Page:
The Hormone In Your Birth Control To Watch Out For
The culprit in the birth control which causes hair loss is the very hormone that is used to suppress the natural cycle of how the womb functions.
Usually contraceptives have the hormones progestin and estrogen.
These hormones are in your body and help prepare your body to nurture a fertilized egg and support pregnancy, but when you don’t get pregnant they assist the process of menstruation. Hormonal drugs like the contraceptives basically provide an atmosphere to create a constant supply of these hormones to trick the body so you don’t get pregnant.
The problem is that the progestin or progesterone is the very hormone that brings on hair loss and you will be affected if you are genetically predisposed to hair loss.
If you have genetic hair loss and you use a birth control method that has a higher ratio of progesterone to estrogen, that may very well be contributing to your hair thinning or hair loss.
In light of this, the American Hair Loss Association (AHLA) advises that women who know they have a genetic predisposition for hair loss, use non-hormonal forms of birth control or at least seek out the methods that have a low androgen index. In other words, switching to a pill that has higher levels of estrogen to progesterone could help reverse your hair loss.
Thinking It Over
All things considered, it is ideal that your health takes precedence over your need for aesthetic beauty, but it is understandable that you would want to protect yourself from unplanned pregnancies – and the situations that come with that- and have fabulous hair too.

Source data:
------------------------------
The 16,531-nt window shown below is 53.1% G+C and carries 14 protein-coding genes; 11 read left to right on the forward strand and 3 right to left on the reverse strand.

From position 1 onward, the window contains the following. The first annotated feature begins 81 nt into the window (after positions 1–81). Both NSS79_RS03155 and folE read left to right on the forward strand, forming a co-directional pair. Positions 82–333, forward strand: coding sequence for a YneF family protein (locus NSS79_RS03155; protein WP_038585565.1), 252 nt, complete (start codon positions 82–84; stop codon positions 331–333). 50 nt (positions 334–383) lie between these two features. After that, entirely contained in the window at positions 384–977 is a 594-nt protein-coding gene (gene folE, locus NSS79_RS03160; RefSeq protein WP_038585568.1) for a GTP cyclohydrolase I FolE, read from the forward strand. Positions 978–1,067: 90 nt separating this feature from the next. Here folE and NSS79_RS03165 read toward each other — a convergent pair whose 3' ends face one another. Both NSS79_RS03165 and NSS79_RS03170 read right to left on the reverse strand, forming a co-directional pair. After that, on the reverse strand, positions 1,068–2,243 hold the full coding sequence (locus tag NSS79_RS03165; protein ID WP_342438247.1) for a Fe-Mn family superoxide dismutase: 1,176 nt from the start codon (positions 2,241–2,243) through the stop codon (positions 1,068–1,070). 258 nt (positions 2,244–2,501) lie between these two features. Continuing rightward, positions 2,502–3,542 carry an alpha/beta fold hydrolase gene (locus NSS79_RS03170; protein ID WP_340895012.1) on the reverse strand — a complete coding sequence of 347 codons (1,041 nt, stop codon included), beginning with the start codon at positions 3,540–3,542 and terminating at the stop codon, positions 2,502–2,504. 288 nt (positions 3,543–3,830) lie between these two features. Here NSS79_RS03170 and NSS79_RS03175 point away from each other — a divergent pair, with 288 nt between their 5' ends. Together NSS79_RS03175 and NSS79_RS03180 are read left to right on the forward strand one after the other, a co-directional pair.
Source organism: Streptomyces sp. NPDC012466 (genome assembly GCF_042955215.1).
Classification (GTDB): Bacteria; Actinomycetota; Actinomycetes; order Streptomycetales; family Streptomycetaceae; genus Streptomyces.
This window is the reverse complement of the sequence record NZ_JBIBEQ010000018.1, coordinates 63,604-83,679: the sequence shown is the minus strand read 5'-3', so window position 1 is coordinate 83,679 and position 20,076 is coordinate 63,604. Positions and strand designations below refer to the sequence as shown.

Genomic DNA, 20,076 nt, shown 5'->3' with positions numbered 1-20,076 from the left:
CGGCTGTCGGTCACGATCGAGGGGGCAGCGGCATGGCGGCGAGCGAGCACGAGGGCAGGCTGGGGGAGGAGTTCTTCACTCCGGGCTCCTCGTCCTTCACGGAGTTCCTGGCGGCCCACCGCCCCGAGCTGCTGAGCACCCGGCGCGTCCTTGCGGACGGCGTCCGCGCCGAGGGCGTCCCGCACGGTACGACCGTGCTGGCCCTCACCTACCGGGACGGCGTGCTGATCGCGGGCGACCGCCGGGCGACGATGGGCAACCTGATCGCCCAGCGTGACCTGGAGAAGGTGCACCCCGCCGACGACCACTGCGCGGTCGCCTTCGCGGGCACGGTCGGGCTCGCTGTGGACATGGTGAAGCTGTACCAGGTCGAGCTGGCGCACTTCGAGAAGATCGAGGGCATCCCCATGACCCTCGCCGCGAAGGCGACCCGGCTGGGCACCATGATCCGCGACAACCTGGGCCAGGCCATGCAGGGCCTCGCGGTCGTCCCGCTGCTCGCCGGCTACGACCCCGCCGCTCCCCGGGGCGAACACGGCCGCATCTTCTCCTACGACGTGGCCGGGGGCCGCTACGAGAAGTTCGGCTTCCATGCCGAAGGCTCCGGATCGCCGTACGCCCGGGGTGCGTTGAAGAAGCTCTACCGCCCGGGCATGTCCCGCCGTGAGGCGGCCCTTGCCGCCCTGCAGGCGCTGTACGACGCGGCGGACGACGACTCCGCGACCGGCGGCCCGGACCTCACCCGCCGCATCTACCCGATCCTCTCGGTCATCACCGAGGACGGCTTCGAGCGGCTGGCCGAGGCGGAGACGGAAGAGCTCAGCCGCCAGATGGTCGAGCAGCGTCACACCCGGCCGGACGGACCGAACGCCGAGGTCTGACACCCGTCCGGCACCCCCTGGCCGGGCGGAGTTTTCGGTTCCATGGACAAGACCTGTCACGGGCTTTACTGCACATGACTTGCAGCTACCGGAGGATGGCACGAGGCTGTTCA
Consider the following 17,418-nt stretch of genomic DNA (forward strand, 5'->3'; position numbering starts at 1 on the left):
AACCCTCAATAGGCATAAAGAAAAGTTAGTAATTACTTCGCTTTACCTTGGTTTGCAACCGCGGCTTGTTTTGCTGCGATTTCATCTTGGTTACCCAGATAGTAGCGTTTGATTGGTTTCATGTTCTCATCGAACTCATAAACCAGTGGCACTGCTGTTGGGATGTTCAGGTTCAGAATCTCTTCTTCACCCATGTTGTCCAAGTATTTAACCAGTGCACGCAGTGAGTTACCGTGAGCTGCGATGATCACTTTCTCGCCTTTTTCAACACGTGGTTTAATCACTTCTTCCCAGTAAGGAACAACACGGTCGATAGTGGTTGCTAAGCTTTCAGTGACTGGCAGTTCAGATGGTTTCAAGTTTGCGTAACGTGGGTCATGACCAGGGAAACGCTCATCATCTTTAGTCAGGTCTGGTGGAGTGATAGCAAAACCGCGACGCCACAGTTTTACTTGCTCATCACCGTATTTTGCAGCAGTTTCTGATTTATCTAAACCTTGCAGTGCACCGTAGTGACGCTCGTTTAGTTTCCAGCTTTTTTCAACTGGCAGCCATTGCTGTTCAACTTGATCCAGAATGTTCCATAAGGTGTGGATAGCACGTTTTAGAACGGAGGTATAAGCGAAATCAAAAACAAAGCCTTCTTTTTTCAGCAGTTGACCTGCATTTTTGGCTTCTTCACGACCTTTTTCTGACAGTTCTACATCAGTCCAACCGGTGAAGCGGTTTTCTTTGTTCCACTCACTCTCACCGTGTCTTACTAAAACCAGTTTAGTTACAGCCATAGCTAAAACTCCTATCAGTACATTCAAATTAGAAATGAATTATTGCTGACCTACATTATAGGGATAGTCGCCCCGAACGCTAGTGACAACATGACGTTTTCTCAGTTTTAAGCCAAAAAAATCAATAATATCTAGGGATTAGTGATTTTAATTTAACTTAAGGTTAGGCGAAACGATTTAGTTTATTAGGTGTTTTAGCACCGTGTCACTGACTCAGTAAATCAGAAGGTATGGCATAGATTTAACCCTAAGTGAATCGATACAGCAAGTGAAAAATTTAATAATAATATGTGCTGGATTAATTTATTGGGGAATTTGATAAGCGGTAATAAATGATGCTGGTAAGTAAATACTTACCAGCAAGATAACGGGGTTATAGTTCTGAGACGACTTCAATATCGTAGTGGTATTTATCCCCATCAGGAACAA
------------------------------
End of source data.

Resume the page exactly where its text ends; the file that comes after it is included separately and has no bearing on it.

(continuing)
The way to have your cake and eat it in this case, is to either seek out non-hormone methods or try the ones with the lowest or no androgen index. You might even research some of those natural methods I hinted at earlier to see if you find something that works for you or your partner (since natural methods seem to provide options for men as well).
Whatever you decide, consult a qualified medical doctor or naturopath before quitting your birth control. At least now you have the information you need to make the necessary assessment and decide what is right for you.
Jennifer Moore says
I think it’s important and really wish this author would have used the term hormonal contraception as that is obviously what they are referring too. To just use the term contraception also includes barrier methods like condoms or diaphragms and the copper IUD.